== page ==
SEP (Australia) meeting on NSW nurses strike provokes lively discussion on role of unions, fight against pandemic

A Socialist Equality Party (Australia) public meeting, called in support of a statewide strike by New South Wales nurses this Tuesday, provoked a lively discussion on the political issues confronting health workers and the working class as a whole.

These ranged from the role of the unions in enforcing the dire conditions in hospitals, to the need for independent rank-and-file committees to organise a genuine industrial and political fightback, and what the pandemic and the criminal official response to it have revealed of the bankruptcy of capitalism itself.

More than one hundred people participated in the Saturday meeting, representing doctors, nurses, aged care and disability workers, and other sections of the working class across Australia and internationally. It can be watched in full below.

Chairing the meeting, SEP Assistant National Secretary Max Boddy placed the strike in the context of the massive Omicron surge that has swept across Australia as a result of the official “let it rip” policies. More than 2,300 deaths have been recorded this year.

The first report was delivered by Katy Kinner, a US health worker, writer for the WSWS and member of a rank-and-file committee at the Kaiser Permanente healthcare conglomerate in Southern California.

Katy explained that the struggle of healthcare workers in NSW is identical to the struggle of healthcare workers around the world. All of the issues confronting workers, from chronic staffing shortages, to underfunding of the public system, excessive hours and the dismantling of infection controls, were the same.

The second speaker, Jess, an Enrolled Nurse in a major hospital in south-western Sydney outlined the dire conditions that had provoked the strike.

She explained that the ward she works on is a general surgical unit catering for pre- and post-operative patients. However, she said, “Now we are taking on patients who are COVID-positive, but who have come into the hospital for health reasons under our speciality scope. This is a recipe for spreading the virus to other patients.”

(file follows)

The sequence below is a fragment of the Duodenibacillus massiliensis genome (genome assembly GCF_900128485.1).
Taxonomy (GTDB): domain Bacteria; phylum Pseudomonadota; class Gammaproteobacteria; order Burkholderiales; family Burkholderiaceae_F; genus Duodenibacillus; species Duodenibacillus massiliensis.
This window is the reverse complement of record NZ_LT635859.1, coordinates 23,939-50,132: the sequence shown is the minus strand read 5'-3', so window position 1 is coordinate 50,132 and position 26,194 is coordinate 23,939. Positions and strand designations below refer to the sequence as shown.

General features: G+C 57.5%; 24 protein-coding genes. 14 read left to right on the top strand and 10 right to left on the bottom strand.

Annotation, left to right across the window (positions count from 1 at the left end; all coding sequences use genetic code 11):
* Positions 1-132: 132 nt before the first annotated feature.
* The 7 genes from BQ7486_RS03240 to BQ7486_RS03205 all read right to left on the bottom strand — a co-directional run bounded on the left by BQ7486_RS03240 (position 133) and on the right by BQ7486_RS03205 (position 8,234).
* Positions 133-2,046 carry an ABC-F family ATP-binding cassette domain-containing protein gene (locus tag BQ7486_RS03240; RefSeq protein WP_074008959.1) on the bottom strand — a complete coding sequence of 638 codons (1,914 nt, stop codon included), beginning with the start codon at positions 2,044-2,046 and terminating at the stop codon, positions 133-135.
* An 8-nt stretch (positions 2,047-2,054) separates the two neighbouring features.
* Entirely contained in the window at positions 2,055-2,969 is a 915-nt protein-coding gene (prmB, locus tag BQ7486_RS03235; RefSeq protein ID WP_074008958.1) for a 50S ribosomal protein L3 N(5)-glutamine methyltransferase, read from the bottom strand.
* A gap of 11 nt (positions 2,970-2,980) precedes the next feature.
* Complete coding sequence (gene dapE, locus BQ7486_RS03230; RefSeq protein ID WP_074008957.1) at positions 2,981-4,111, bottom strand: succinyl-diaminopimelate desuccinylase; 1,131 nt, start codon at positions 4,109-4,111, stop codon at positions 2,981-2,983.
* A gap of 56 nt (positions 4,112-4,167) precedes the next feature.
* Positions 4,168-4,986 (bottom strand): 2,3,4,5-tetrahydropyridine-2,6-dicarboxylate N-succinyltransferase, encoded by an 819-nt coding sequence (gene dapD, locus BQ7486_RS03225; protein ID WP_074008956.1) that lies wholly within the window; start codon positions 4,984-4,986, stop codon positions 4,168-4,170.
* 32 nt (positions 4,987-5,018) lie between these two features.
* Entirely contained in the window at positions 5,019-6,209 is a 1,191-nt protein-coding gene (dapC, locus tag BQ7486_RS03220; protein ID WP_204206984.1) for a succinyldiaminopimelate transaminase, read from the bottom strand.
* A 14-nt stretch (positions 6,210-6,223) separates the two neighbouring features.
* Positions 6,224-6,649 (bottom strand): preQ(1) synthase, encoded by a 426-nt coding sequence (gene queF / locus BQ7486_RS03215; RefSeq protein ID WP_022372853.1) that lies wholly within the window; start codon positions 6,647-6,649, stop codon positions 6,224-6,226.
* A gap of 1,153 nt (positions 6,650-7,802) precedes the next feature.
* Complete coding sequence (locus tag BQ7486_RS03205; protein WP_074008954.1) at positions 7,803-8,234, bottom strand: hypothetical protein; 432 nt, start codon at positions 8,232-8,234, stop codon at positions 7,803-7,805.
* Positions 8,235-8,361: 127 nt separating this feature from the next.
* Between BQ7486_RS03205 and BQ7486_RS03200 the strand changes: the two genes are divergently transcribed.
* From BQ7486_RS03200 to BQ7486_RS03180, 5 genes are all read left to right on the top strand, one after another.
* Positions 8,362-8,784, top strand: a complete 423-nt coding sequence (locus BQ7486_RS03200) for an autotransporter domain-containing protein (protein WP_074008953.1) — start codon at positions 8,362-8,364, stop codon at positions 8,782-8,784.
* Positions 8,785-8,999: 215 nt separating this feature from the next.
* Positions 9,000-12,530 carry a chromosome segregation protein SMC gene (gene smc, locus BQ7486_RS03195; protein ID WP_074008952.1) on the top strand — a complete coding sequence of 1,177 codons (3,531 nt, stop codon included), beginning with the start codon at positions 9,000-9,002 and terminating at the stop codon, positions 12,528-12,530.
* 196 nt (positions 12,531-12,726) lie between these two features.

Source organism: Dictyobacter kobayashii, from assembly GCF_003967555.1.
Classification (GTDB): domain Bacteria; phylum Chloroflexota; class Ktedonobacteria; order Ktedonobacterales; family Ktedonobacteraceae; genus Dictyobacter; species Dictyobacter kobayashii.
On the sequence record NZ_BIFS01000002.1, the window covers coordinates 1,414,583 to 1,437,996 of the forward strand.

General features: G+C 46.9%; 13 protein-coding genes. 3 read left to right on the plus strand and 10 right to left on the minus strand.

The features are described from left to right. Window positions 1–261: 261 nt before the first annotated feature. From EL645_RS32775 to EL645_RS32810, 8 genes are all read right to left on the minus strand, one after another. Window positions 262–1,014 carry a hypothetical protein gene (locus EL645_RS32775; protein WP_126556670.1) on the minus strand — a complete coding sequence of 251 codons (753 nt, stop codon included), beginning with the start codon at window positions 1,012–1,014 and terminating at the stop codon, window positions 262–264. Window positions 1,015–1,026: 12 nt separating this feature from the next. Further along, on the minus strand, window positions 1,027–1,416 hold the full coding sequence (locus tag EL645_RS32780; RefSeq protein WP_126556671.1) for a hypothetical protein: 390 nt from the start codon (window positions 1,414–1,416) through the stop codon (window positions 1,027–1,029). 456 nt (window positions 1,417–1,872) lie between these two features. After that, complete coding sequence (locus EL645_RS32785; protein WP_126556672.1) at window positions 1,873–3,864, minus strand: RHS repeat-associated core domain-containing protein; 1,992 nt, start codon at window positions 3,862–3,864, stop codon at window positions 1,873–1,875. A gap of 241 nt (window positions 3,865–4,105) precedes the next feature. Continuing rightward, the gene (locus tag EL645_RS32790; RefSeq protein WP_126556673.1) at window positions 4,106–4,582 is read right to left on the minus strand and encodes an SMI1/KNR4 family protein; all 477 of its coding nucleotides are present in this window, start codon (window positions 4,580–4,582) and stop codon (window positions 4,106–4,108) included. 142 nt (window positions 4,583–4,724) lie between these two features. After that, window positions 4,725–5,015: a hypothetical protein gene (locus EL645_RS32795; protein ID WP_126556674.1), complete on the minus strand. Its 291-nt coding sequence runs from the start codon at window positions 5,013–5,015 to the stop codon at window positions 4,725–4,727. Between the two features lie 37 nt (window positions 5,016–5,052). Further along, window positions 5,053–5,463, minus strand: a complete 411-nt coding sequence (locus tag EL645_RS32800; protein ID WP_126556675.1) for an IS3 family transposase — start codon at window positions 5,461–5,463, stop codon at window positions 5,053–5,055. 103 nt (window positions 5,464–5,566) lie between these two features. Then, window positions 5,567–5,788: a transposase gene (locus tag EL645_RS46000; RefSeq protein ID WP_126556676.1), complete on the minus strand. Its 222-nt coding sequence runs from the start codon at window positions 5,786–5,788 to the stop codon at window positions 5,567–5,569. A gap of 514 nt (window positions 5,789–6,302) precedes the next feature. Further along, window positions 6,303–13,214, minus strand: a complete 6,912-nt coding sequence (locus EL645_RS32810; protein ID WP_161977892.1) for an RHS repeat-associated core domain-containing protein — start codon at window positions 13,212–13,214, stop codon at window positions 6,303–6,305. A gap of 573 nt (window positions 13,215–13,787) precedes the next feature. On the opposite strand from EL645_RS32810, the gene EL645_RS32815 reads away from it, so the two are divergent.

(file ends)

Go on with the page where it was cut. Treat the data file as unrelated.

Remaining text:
Jess explained that minimal staffing ratios had never been adhered to, even prior to the pandemic. But now, “long hours, a lack of support from management and minimum nurse-to-patient ratios not being met is severely damaging patient outcomes, as well as nurses’ mental health. Senior nurses, new grads and junior nurses leave the industry as they cannot manage.”

The final speaker, SEP National Secretary Cheryl Crisp, detailed who was responsible for this state of affairs. It was the outcome of decades-long funding cuts implemented by state and federal governments, Labor and Liberal-National alike, and their turn to “herd immunity” pandemic policies based on a rejection of all public health measures that would impede production and the capitalist economy.

The New South Wales Nurses and Midwives Association (NSWNMA) has fully backed these profit-driven policies. It had suppressed any action by nurses since 2013, when nurses struck over the same issues they face now. The union only called Tuesday’s stoppage because of the explosive anger of nurses, but it was doing everything possible to keep the action as isolated and limited as it could.

Crisp explained that the global surge of the pandemic and the abandonment of mitigation measures by governments everywhere pointed to the burning need for workers to build a socialist movement directed at the abolition of capitalism. This would need to be waged in opposition to the unions, and their promotion of the lies that big business parties such as Labor and the Greens are a “lesser-evil.”